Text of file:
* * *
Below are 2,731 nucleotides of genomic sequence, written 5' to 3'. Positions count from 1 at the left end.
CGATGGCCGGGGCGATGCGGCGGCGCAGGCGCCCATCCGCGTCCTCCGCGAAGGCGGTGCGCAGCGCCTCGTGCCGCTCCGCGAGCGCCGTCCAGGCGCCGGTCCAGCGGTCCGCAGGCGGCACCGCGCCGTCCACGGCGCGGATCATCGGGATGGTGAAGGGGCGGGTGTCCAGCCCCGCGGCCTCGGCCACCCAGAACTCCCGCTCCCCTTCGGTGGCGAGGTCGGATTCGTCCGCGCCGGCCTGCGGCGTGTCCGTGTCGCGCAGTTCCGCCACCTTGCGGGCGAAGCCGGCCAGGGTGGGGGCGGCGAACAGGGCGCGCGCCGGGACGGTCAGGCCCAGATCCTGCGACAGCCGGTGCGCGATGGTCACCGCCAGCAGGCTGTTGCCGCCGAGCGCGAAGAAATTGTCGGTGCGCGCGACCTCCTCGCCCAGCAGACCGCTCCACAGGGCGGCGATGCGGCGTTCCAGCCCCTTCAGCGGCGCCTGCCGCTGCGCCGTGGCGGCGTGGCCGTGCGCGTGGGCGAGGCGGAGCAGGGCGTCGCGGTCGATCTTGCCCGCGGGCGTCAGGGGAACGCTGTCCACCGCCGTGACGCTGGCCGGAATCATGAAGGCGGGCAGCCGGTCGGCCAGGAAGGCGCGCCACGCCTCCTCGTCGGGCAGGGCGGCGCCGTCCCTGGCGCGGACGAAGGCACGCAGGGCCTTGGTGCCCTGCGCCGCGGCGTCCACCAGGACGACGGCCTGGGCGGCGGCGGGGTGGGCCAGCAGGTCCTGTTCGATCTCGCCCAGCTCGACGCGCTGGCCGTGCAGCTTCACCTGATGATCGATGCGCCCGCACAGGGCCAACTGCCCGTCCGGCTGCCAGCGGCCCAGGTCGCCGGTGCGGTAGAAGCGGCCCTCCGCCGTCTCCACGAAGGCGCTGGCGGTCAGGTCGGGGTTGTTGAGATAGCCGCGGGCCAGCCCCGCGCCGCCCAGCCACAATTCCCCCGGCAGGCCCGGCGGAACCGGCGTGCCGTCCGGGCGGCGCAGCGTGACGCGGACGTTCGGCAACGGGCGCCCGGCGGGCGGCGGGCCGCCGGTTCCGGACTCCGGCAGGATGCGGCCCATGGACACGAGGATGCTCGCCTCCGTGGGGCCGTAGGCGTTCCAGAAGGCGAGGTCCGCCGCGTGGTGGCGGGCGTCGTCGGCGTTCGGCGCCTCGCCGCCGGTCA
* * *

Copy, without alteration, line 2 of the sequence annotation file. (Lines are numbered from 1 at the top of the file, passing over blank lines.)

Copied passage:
CGATGGCCGGGGCGATGCGGCGGCGCAGGCGCCCATCCGCGTCCTCCGCGAAGGCGGTGCGCAGCGCCTCGTGCCGCTCCGCGAGCGCCGTCCAGGCGCCGGTCCAGCGGTCCGCAGGCGGCACCGCGCCGTCCACGGCGCGGATCATCGGGATGGTGAAGGGGCGGGTGTCCAGCCCCGCGGCCTCGGCCACCCAGAACTCCCGCTCCCCTTCGGTGGCGAGGTCGGATTCGTCCGCGCCGGCCTGCGGCGTGTCCGTGTCGCGCAGTTCCGCCACCTTGCGGGCGAAGCCGGCCAGGGTGGGGGCGGCGAACAGGGCGCGCGCCGGGACGGTCAGGCCCAGATCCTGCGACAGCCGGTGCGCGATGGTCACCGCCAGCAGGCTGTTGCCGCCGAGCGCGAAGAAATTGTCGGTGCGCGCGACCTCCTCGCCCAGCAGACCGCTCCACAGGGCGGCGATGCGGCGTTCCAGCCCCTTCAGCGGCGCCTGCCGCTGCGCCGTGGCGGCGTGGCCGTGCGCGTGGGCGAGGCGGAGCAGGGCGTCGCGGTCGATCTTGCCCGCGGGCGTCAGGGGAACGCTGTCCACCGCCGTGACGCTGGCCGGAATCATGAAGGCGGGCAGCCGGTCGGCCAGGAAGGCGCGCCACGCCTCCTCGTCGGGCAGGGCGGCGCCGTCCCTGGCGCGGACGAAGGCACGCAGGGCCTTGGTGCCCTGCGCCGCGGCGTCCACCAGGACGACGGCCTGGGCGGCGGCGGGGTGGGCCAGCAGGTCCTGTTCGATCTCGCCCAGCTCGACGCGCTGGCCGTGCAGCTTCACCTGATGATCGATGCGCCCGCACAGGGCCAACTGCCCGTCCGGCTGCCAGCGGCCCAGGTCGCCGGTGCGGTAGAAGCGGCCCTCCGCCGTCTCCACGAAGGCGCTGGCGGTCAGGTCGGGGTTGTTGAGATAGCCGCGGGCCAGCCCCGCGCCGCCCAGCCACAATTCCCCCGGCAGGCCCGGCGGAACCGGCGTGCCGTCCGGGCGGCGCAGCGTGACGCGGACGTTCGGCAACGGGCGCCCGGCGGGCGGCGGGCCGCCGGTTCCGGACTCCGGCAGGATGCGGCCCATGGACACGAGGATGCTCGCCTCCGTGGGGCCGTAGGCGTTCCAGAAGGCGAGGTCCGCCGCGTGGTGGCGGGCGTCGTCGGCGTTCGGCGCCTCGCCGCCGGTCA